For years, the whole PC industry has been pulling ports. The first iMac (the great coloured CRT beast!) from back in 1999 was the first “machine” to come without a floppy drive. Since then, we’ve seen the plethora of ports that come with PC/Mac systems reduced down to in most cases, just USB. The Surface Pro 4 I have? Just USB – and on it goes. We’ve been all conditioned over that time to accept that everything from Ethernet to a video camera now connects on USB, an acceptance of the slight inconvenience in exchange for weight and thinness of the laptop. And for the record, that’s USB-A – a 20+ year old port standard. So standard, it does everything.
But Apple have “bucked” that trend once again. The new Macbook Pro has dropped the standard USB connector in favour of USB-C, a smaller and physically compatible connection. Is this a good idea? Well, unlike its cousins (MacBook & MacBook Air), the Pro has been the creative professional’s tool. Photographers, video camera guys, and all the rest of it. I know our Creative Director, Ryan, wouldn’t be without his… I’m struggling to see the point of having a “lightweight and thin laptop” when you’re then carrying port adaptors round as well.
Apple’s grip on this premium segment of the market is starting to wane a little; but that’s because everybody else has caught up. For 17 years now (since the first iMac) Apple have led the industry by bringing in industrial design to their products – not only do they work well, they look good to. But everybody else is catching up; we haven’t seen anything a “game changer” from Apple for a few years now.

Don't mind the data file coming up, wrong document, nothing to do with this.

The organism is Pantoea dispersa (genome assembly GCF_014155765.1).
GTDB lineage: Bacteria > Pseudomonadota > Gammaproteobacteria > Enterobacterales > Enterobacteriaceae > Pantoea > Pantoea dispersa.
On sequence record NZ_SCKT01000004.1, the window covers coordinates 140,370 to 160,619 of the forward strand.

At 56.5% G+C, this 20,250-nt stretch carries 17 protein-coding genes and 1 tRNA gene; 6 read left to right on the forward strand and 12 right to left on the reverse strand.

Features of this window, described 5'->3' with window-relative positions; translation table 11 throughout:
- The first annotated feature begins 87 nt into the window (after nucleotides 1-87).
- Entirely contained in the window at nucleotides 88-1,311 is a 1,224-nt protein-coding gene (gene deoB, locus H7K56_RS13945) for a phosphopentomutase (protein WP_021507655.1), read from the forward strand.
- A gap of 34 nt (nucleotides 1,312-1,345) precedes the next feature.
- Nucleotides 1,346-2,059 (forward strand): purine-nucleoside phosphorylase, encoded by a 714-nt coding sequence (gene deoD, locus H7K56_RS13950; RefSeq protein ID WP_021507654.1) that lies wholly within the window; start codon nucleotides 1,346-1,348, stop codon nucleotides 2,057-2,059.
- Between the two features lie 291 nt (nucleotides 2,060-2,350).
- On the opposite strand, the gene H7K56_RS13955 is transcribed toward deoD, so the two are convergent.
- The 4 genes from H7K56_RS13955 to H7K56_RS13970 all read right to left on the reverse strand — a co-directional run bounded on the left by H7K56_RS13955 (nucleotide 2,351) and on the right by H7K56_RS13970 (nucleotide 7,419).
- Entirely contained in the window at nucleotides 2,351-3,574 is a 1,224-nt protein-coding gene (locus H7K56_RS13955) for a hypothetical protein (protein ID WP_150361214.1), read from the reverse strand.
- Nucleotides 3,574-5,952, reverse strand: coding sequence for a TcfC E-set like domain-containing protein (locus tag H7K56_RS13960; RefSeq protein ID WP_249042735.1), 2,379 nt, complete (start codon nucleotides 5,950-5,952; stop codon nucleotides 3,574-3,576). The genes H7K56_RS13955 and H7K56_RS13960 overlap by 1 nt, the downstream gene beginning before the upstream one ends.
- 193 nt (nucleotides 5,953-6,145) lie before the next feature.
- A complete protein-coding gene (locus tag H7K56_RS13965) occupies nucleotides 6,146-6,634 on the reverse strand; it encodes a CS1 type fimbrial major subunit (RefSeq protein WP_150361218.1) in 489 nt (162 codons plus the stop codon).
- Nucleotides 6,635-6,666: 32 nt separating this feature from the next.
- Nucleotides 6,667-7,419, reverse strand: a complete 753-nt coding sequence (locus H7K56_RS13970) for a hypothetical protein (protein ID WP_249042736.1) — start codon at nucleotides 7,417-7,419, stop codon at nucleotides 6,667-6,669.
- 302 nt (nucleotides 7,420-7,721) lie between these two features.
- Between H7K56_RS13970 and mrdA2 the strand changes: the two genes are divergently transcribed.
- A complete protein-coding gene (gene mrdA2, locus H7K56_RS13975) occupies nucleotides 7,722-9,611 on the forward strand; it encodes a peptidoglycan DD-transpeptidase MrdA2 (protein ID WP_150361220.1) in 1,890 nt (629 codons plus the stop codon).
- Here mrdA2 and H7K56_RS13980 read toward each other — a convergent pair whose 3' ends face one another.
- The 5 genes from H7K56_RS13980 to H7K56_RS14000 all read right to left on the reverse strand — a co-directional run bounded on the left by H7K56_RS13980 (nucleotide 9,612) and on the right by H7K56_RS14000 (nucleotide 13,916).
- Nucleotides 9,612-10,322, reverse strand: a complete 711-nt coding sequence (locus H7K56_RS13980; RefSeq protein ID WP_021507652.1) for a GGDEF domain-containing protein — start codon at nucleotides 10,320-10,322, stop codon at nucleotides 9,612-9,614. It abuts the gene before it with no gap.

But I’m not going to write them off; at this stage, that would be foolish. When they did the no-floppy iMac everybody went “omg”, but then it became the standard. When they ditched the Ethernet ports and CD ROM drives on their laptops everybody went “omg”. Yet, fast forward a few years and those things are industry standard. But they need to find a new market edge to push the products out in front again. This time, though, it does seem to be a little annoying.
Historically, the industry has changed ports over several generations of introducing new ports, e.g.: machines came with parallel, serial, PS/2 & USB ports for several irritations before the older ports were retired. A single generation change of chucking the old defiantly seems a brave move, particularly in line with the key market for this product (creative professionals). I guess the biggest irony is that whilst they’ve pulled the headphone port on the iPhone, it actually is still there on the Macbook Pro 😉
Kyle Williamson is Technical Director at Verstech Limited. He’s seen ports come and go…